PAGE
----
The story also goes on to say Clinton’s campaign is arguing some of Comey’s statements about Clinton’s intent and about some confusing markings on classified documents vindicate the presumptive Democratic nominee.

“In his testimony today, Comey has reconciled most every apparent contradiction between his remarks Tuesday and Clinton's public statements,” Clinton spokesman Brian Fallon said.

First, I'm not sure why, if I'm mistaken, I'm "sadly" mistaken. I can't be happily mistaken? Indifferently mistaken? Why am I sadly mistaken? But, I digress.....

This article doesn't contradict my point at all, btw. My point was that yes, perjury is generally hard to prove but here you have a person who seemingly made two contradictory statements to two different government bodies. That doesn't mean it's a slam dunk conviction. But, you can't compare it to a case like Clemens where he only had his statement before Congress and nothing to compare it to. And, she can't have it both ways; she can't say her comments to Congress, even if wrong, weren't made in good faith if within 12 months of that she gave contradictory statements to the FBI. If those statements conflict, it's a prima facia case that she either committed perjury OR lied to the FBI (which, as Martha Stewart will tell you, is a crime that carries a prison term). It's one of the two.

Now, if she's claiming that her statements don't conflict, that's a different matter. I've not parsed them enough to really say for certain, but in broad strokes it certainly appeared that her comments on her email usage to Congress contradicted the FBI findings. The FBI findings are their conclusions and of course as a defense she would seek to explain why their conclusions and analysis was wrong. And, if it went to trial, it would be up to a trier of fact to determine if that was right or not. But, in simple strokes, there is more evidence here for perjury than there probably every is because, as your article points out, it's very tough to prove. Usually you don't get two conflicting statements from one person. Here, arguably you do.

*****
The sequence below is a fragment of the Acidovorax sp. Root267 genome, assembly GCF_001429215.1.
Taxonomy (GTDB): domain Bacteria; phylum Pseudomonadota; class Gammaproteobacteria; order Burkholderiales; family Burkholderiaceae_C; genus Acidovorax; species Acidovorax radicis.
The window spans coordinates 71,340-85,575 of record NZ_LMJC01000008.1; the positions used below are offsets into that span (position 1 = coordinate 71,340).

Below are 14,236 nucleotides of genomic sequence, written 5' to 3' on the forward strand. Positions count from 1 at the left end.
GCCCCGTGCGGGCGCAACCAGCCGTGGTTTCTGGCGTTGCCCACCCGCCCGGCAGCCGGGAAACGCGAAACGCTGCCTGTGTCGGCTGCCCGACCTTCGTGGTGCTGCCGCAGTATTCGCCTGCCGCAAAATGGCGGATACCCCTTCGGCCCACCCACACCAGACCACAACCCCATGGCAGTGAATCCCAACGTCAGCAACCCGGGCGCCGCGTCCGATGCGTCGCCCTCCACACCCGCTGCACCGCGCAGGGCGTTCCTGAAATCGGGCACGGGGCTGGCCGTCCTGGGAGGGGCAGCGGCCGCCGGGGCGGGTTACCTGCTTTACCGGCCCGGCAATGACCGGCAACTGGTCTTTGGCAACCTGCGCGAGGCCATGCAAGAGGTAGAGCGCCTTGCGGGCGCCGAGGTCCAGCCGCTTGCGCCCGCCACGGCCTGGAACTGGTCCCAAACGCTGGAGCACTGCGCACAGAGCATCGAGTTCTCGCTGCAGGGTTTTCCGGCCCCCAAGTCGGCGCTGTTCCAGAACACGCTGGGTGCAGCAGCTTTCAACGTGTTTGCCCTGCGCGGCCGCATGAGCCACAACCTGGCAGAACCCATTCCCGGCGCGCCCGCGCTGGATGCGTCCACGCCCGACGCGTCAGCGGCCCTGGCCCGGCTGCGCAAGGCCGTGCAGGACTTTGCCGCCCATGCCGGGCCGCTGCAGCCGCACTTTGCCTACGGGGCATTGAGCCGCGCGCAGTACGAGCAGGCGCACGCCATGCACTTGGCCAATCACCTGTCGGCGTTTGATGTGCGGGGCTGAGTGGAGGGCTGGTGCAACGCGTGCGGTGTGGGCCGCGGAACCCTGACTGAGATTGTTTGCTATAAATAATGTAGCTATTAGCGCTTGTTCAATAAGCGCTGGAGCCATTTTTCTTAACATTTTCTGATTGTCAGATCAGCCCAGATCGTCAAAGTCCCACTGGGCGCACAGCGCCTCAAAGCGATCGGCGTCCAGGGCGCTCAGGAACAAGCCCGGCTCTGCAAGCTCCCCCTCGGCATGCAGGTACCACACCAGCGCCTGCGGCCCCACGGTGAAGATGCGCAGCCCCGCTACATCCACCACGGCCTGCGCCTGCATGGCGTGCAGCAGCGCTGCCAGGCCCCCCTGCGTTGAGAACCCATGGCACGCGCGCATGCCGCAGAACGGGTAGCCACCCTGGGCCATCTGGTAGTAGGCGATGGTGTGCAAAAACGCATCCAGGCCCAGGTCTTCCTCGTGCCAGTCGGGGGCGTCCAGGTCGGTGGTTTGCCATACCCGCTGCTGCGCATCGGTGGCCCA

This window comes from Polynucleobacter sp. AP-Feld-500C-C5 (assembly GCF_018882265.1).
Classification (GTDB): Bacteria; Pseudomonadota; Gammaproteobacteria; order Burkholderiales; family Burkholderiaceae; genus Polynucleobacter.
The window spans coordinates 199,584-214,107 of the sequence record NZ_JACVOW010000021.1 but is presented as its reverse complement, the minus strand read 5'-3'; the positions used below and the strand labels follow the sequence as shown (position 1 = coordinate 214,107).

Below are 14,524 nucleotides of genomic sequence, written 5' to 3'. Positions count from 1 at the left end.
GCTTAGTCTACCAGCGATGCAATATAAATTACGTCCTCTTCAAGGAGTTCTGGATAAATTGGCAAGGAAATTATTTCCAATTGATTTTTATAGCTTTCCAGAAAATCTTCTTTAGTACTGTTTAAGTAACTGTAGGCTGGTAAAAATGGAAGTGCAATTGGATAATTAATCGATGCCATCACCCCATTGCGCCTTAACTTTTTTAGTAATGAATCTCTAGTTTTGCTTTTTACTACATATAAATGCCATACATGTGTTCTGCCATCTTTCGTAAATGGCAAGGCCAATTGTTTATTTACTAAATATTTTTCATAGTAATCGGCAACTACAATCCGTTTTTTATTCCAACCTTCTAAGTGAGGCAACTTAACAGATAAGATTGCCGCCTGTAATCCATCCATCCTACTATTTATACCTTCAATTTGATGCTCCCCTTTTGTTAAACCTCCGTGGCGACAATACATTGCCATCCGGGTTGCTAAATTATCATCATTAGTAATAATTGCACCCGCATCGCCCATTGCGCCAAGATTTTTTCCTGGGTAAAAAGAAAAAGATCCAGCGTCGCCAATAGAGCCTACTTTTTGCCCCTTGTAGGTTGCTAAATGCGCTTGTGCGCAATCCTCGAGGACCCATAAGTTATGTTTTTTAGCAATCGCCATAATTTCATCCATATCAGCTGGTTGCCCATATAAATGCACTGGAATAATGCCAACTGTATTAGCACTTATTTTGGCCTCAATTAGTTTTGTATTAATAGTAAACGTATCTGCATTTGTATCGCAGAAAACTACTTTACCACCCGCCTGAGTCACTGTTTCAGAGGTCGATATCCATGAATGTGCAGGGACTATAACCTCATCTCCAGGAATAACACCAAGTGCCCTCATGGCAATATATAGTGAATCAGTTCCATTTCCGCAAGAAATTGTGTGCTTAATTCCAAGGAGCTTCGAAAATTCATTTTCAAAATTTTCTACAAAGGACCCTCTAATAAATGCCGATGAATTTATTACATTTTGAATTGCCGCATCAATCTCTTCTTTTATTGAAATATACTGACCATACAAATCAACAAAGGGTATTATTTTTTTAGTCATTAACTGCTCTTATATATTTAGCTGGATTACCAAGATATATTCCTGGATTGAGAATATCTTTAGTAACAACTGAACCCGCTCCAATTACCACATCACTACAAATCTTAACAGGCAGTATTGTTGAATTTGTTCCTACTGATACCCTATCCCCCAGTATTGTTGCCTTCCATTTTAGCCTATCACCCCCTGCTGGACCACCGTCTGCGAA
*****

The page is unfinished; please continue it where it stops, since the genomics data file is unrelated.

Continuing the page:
As an outsider, you have no transcripts from the meeting with Comey. You have no idea if what she said to him contradicts what she said during the Benghazi hearings. Do you think she told him that she knowingly sent classified emails? Of course not. What he said was he found evidence that contradicted what she said. She said she didn't send emails that had classified info and he said he found evidence to the contrary, meaning she did send emails. These aren't contradictory statements. Contradictory statements would be that she told Comey, "Yep, I sent classified emails on my server." She never said that. Now, I'm not saying she didn't send those emails, I'm saying she has essentially a fool-proof plausible excuse for not remembering three emails out of 30K that had minor markings within the email. They never get a conviction. Ever.

You're grasping at straws here. The article I quoted is from a guy far more educated and experienced in this area than either of us could ever dream to be. While I'm not presenting any fallacy from authority here, I will side with a guy whose career centers around these cases. History and precedence are on my side. I also disagree that it must be an either-or situation. You are imposing you're own guidelines to her memory and that is a judgment call. Perjury is so difficult to prove that you can't assign that rigid criteria when making your either-or conclusion. I pointed out immediately that proving perjury is almost impossible in this case and you said you couldn't understand how I coukd say that. I point out an article from a leading expert in this field that explicitly describes my stance and you tell me it doesn't contradict what you said. How is that?

You're "sadly" mistaken because it's usually never a happy occasion when you're wrong. Cool

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12-07-2016, 01:01 AM
RE: US State Department restarts Hillary Clinton email probe
"What did she know, and when did she know it?" seems to be the question. IANAL, but if the FBI has evidence from one of those thousands of emails that she knew the matter was classifed, dated before her Congressional testimony, that would seem to be pretty difinitive.